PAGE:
A Question of Conscience
September 10, 2015
by Sean Philpott-Jones
On Tuesday, in front of a large crowd of supporters that included Republican presidential candidates Mike Huckabee and Ted Cruz, Kim Davis was released from federal custody.
As you all undoubtedly know, Kim Davis is the Kentucky county clerk who refused to issue marriage licenses following the U.S. Supreme Court ruling that legalized same-sex marriage. Kentucky law requires marriage licenses be issued under the authority of an elected county clerk like Ms. Davis. A devout Apostolic Christian, however, Kim is opposed to same-sex marriage. She believes that being forced to issue marriage licenses to same-sex couples would violate her religious liberties.
Although she has six deputy clerks working under her, Ms. Davis also refused to let them issue marriage licenses. Since her name appears on the marriage license itself, she believes that issuing these licenses to a same-sex couple constitutes her "stamp of approval" of something she believes to be a sin.
After two straight and two gay couples sued Ms. Davis for refusing to issue them marriage licenses, she was ordered to do so by U.S. District Judge David Bunning. Despite Judge Bunning's order and despite her appeals to the Sixth District and U.S. Supreme Court being rejected, she remained defiant and was eventually jailed for contempt of court. She was released only after her deputy clerks began issuing marriage licenses this week, but could again face contempt charges if she interferes with the license process.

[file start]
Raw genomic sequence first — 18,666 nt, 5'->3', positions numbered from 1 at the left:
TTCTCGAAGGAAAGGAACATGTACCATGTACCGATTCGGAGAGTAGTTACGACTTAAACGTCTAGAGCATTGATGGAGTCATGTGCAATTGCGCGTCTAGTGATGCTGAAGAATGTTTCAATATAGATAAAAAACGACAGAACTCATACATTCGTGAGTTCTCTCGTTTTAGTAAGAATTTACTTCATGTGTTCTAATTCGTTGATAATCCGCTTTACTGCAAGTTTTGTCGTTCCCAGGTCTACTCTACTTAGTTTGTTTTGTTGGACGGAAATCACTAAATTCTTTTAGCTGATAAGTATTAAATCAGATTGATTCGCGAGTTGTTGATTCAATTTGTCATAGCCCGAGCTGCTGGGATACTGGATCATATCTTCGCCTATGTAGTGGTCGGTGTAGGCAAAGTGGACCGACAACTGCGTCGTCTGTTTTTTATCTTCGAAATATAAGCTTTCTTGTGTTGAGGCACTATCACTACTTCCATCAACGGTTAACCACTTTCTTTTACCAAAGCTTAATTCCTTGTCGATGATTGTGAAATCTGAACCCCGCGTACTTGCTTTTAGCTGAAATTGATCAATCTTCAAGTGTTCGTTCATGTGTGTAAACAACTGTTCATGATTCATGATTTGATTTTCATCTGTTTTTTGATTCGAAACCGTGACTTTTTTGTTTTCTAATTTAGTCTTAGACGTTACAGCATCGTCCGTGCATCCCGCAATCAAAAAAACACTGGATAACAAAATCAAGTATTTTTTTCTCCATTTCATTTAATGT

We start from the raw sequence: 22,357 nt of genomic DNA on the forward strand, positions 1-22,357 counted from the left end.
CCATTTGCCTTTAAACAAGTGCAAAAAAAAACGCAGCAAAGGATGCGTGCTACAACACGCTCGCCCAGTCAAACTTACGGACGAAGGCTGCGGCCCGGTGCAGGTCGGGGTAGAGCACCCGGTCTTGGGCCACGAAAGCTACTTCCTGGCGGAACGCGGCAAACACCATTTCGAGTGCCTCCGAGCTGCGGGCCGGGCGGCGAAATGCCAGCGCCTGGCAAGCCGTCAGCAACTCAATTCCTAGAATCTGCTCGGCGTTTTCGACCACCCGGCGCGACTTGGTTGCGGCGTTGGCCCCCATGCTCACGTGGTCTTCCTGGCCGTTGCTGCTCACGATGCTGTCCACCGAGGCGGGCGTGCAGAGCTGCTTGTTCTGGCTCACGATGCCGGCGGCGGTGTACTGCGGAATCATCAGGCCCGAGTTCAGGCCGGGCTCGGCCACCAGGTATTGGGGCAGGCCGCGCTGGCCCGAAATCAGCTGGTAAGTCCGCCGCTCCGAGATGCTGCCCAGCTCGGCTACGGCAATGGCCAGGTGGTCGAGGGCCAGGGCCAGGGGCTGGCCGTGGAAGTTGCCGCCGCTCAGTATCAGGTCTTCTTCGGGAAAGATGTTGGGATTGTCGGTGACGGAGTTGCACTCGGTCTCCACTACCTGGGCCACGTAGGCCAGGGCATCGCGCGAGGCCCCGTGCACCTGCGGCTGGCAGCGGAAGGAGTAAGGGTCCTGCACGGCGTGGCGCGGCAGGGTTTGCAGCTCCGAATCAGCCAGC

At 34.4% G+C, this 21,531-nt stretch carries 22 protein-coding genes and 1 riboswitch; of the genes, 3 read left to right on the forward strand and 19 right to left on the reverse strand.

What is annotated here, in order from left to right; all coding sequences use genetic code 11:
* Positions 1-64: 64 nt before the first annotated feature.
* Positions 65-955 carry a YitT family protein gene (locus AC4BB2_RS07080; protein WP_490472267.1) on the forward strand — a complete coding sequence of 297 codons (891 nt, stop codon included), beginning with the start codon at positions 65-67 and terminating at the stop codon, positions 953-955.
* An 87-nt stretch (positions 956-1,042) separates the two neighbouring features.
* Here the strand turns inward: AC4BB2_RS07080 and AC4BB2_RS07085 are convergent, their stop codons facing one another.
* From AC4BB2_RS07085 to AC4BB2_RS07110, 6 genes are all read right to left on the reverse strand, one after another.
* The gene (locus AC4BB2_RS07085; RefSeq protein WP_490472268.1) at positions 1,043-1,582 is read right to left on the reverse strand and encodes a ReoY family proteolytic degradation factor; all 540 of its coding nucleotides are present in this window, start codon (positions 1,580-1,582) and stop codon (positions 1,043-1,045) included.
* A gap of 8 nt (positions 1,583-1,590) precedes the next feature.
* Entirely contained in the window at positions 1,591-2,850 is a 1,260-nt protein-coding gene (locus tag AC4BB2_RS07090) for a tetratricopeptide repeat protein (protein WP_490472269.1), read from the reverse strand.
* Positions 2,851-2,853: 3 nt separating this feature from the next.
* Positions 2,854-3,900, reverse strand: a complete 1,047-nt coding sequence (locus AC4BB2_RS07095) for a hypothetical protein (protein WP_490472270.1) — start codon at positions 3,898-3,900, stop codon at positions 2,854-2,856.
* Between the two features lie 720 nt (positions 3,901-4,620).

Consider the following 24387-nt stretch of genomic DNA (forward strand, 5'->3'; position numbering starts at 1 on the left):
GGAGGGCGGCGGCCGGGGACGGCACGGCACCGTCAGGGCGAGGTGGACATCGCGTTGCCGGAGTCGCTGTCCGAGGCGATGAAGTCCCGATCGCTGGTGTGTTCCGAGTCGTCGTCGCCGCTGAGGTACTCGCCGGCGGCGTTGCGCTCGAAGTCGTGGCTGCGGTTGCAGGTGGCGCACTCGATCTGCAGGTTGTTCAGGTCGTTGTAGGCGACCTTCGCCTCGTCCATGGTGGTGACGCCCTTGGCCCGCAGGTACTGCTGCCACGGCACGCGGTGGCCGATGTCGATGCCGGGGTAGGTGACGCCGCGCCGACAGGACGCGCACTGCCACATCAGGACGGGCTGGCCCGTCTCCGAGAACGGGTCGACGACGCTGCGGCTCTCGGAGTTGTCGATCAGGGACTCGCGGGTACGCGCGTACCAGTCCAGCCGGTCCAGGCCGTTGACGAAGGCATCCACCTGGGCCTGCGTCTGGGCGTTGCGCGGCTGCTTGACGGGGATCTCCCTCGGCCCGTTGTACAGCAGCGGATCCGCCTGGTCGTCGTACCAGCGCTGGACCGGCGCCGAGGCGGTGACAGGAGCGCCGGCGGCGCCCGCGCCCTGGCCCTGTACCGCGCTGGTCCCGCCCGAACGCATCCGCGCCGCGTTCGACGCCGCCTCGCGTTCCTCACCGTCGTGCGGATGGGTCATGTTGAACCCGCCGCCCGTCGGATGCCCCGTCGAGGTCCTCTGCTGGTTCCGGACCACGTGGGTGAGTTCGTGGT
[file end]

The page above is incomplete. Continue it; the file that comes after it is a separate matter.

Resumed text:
Now Ms. Davis isn't the only government official who is refusing to issue marriage licenses to same-sex couples. At least two other clerks in Kentucky have also denied gay couples such licenses. Similarly, an Oregon circuit court judge has refused to marry same-sex couples. In all of these cases, these so-called public officials claim that doing so would be a violation of their First Amendment right to freely exercise their religious faith.
But is this really the case? While the First Amendment prohibits Congress from passing laws that prohibit the free expression of religious beliefs, for now at least this applies only to an individual's personal life. Once you enter the public realm, all bets are off. The First Amendment does not bestow upon an individual the right to impose their religious values on others, or to exempt them from laws that might be inconsistent with their spiritual beliefs. The State of California, for example, prohibits discrimination on the basis of martial status. Despite the protections of the First Amendment, a Catholic landlord in that state cannot (at least not yet) refuse to rent an apartment to an unmarried couple simply because he believes living together is a sin.